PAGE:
Missouri Representative Introduces Parental Notification Bill


A Missouri state legislator has filed a bill that would change the state’s requirements regarding the notification of parents of minors seeking abortions.

State Rep. Rocky Miller (R-Tuscumbia) introduced HB 1192, which would require both parents or the legal guardian of a minor to be notified that the minor is seeking an abortion. It would also require one parent to provide written consent, which is already law in the state.

Miller, who co-sponsored anti-choice legislation in the previous state legislative session, told Lake Expo that the bill is not about restricting abortion access. “It just makes sure the right people are informed of the welfare of their children,” he said.

The bill includes an exception for a parent who has been convicted of sexual abuse of the minor seeking the abortion, or for a parent whose custodial rights have been terminated by a court. However, it does not include an exception for a medical emergency, as laws in 36 other states do, nor exceptions for cases of abuse, assault, incest, or neglect, as laws in 16 other states do.

There has been a limited amount of research on the effect of parental notification laws. According to the Guttmacher Institute, these laws have led to an increased number of minors traveling to states with less restrictive laws or to states that do not mandate parental involvement to access abortion.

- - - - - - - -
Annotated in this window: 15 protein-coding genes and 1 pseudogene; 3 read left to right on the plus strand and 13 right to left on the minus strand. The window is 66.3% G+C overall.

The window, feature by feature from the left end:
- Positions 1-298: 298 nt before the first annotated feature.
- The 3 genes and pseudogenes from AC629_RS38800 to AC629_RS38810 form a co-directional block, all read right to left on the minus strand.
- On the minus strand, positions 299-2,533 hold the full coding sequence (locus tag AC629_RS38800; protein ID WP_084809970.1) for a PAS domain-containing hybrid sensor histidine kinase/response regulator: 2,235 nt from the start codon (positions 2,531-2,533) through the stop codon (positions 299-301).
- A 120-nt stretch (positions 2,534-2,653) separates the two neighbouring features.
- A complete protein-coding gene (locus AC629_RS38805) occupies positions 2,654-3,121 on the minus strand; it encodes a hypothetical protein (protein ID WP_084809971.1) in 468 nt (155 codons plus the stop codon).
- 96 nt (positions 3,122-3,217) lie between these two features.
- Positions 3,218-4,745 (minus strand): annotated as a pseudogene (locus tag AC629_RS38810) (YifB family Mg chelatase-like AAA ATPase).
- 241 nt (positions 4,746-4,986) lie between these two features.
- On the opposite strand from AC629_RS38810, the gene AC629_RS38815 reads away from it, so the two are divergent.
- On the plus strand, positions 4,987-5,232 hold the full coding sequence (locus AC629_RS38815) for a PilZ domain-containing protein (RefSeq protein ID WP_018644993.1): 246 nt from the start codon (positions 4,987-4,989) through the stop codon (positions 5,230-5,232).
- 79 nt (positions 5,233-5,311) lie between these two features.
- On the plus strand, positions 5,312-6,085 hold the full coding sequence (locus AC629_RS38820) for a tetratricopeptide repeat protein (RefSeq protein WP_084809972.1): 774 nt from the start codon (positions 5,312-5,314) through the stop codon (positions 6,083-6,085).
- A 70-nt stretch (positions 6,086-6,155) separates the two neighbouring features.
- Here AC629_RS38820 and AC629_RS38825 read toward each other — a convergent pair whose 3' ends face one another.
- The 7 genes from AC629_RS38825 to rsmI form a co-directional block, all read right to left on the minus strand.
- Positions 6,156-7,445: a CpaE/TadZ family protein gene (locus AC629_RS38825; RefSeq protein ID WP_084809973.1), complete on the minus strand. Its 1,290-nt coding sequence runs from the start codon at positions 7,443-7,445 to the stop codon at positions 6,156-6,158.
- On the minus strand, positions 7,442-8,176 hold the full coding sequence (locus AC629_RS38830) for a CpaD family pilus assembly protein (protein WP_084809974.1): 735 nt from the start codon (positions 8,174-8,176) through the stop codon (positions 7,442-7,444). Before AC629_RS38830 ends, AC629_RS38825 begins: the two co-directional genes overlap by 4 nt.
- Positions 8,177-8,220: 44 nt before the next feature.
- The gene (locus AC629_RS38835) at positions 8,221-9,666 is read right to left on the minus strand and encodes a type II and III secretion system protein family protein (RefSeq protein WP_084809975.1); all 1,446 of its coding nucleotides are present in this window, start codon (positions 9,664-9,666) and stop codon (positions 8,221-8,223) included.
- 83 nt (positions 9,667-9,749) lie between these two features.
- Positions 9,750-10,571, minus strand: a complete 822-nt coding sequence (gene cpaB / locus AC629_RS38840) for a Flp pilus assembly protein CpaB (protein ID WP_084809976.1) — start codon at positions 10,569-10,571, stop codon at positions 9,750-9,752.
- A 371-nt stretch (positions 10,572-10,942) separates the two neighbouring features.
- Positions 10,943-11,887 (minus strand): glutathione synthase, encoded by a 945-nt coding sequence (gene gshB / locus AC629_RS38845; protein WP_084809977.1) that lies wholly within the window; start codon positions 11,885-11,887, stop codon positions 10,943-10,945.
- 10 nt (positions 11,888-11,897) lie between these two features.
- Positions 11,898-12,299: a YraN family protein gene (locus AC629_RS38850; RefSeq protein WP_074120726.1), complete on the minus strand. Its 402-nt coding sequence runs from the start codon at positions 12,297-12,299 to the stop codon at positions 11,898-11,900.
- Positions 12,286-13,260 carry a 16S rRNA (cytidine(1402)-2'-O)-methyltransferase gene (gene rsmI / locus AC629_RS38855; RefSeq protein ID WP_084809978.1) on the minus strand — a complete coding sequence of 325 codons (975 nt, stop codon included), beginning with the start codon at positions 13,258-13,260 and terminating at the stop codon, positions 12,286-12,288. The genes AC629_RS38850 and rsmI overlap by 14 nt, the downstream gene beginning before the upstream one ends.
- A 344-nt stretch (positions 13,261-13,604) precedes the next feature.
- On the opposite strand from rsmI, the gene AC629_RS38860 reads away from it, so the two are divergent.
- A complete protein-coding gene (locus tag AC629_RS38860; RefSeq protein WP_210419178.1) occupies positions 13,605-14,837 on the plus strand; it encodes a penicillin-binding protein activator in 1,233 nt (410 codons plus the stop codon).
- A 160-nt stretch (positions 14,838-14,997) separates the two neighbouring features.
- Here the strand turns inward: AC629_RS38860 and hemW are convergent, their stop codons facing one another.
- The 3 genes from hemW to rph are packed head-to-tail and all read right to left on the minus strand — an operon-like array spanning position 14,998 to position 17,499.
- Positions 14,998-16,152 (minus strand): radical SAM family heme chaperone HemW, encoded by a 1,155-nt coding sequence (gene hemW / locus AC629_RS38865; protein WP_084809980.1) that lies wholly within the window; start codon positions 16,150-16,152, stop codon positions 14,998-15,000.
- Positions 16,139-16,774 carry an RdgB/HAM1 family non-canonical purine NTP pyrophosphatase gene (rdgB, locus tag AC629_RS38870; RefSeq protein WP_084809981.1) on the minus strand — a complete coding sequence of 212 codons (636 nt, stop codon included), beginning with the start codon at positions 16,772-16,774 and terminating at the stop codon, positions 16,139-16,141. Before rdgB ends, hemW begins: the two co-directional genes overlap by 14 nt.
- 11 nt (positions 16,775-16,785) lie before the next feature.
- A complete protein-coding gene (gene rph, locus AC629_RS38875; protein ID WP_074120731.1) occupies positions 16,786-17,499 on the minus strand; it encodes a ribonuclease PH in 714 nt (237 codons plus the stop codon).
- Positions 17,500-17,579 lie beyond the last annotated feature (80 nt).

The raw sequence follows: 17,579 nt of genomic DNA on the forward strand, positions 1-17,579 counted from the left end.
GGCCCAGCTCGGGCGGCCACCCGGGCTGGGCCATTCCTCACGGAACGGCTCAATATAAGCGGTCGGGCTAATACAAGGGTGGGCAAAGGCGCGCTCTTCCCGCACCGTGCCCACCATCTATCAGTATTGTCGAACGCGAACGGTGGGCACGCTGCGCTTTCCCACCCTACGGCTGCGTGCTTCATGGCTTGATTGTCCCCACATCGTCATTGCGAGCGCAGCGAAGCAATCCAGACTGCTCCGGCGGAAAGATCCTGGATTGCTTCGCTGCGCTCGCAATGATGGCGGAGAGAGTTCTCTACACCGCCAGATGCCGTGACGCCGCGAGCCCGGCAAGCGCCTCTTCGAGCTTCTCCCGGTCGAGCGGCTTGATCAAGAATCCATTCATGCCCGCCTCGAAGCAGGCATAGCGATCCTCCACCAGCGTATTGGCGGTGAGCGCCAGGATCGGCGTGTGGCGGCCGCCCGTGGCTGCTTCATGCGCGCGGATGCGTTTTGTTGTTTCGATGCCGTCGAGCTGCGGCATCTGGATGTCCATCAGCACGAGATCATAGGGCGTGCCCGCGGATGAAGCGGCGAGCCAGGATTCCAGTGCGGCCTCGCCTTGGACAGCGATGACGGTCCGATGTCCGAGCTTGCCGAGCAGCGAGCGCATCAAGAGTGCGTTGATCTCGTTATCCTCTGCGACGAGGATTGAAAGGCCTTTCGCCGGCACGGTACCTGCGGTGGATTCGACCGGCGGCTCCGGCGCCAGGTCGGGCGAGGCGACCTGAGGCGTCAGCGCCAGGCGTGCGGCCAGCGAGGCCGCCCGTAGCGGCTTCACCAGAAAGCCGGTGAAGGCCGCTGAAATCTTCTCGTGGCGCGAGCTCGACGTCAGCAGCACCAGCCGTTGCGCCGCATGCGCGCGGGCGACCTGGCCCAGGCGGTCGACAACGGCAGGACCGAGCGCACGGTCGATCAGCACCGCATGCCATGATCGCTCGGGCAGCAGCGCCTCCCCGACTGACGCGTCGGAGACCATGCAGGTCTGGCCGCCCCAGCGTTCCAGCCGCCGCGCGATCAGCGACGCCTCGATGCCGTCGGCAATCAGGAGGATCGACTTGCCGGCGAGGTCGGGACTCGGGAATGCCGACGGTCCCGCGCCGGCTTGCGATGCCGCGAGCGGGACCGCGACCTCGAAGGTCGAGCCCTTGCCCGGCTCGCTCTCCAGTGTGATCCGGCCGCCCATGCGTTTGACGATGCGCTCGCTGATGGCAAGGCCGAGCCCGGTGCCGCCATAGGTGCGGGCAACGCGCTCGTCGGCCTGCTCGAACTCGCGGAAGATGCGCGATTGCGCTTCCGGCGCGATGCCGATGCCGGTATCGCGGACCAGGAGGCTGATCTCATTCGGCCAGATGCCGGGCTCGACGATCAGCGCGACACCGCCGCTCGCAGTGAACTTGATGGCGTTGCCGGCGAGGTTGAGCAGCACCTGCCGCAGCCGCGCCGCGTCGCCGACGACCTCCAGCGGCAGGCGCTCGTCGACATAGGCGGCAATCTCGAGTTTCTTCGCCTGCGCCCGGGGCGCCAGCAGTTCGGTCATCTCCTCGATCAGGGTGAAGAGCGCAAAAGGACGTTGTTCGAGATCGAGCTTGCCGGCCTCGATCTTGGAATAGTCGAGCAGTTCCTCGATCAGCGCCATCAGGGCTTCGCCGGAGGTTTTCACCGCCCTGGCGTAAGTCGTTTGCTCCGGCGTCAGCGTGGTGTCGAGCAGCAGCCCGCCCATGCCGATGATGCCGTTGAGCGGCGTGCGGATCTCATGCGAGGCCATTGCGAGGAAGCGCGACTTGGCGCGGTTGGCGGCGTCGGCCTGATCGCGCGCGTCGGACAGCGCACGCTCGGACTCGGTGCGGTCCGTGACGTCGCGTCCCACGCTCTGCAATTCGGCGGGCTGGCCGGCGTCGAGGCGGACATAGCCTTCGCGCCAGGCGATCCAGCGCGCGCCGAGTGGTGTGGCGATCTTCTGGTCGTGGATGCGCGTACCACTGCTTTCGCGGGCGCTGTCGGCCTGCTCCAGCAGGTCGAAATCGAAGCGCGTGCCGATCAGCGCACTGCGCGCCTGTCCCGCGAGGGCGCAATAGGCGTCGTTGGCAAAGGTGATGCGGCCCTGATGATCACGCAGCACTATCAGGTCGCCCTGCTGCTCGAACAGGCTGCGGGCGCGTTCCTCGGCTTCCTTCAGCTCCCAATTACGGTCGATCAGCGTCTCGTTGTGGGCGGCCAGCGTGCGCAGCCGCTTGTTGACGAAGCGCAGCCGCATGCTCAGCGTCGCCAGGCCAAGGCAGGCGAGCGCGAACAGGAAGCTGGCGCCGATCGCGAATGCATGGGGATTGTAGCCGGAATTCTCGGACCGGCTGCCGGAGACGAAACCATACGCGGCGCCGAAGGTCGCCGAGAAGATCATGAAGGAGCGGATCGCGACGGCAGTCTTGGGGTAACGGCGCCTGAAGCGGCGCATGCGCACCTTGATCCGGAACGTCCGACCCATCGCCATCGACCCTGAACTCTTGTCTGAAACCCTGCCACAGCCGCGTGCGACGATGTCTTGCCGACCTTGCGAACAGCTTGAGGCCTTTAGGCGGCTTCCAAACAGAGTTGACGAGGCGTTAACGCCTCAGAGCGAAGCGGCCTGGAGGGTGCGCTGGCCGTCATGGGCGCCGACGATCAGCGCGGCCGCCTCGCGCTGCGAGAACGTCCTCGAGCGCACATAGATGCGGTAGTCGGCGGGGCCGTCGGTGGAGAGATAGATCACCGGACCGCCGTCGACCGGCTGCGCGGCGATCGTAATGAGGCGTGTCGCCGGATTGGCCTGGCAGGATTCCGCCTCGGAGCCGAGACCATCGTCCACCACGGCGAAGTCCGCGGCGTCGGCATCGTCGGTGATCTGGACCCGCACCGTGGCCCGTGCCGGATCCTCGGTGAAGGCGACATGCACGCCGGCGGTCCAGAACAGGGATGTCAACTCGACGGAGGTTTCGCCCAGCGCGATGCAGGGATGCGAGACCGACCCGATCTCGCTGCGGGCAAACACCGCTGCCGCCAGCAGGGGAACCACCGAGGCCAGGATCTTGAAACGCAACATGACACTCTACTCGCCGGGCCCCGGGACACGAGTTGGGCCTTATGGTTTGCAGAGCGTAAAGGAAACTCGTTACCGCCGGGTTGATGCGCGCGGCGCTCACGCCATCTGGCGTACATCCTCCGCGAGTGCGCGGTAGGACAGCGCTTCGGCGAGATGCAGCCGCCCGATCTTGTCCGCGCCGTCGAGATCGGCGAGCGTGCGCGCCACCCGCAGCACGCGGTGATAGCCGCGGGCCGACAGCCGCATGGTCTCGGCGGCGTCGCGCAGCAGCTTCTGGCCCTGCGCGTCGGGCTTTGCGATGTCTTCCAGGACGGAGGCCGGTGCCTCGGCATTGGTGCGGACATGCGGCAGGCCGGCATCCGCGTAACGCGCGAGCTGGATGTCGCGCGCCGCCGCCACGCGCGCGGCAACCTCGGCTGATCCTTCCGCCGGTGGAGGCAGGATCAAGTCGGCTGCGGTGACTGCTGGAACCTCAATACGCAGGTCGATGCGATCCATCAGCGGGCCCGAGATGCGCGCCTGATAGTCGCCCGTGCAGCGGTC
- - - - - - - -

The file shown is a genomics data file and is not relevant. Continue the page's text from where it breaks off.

Miller told Lake News that he anticipates opposition: “I foresee this bill becoming scrutinized by members of the pro-abortion coalition, however I would hope they would realize this only makes sense to keep everyone informed on the welfare of their children.”

Paula Gianino, president and CEO Planned Parenthood of the St. Louis Region and Southwest Missouri, told RH Reality Check that the bill does nothing to protect the safety of young people, and in fact, “forcing notification of both parents could put some teen girls at risk.”

“We have politicians closing their eyes to these realities and passing laws that would potentially put parents at greater risk,” Gianino said. “Some teen girls may not even know where the other parent is. The intent is to make it harder for teens to terminate a pregnancy. The current law works well. It engages parents in the appropriate way.”

The House Health Care Policy Committee is scheduled to hold a public hearing on the bill on Wednesday. During that time, the committee will also hold a hearing on HB 1103, a bill that would prevent counties or municipalities from adopting any ordinances or other policies that regulate crisis pregnancy centers.

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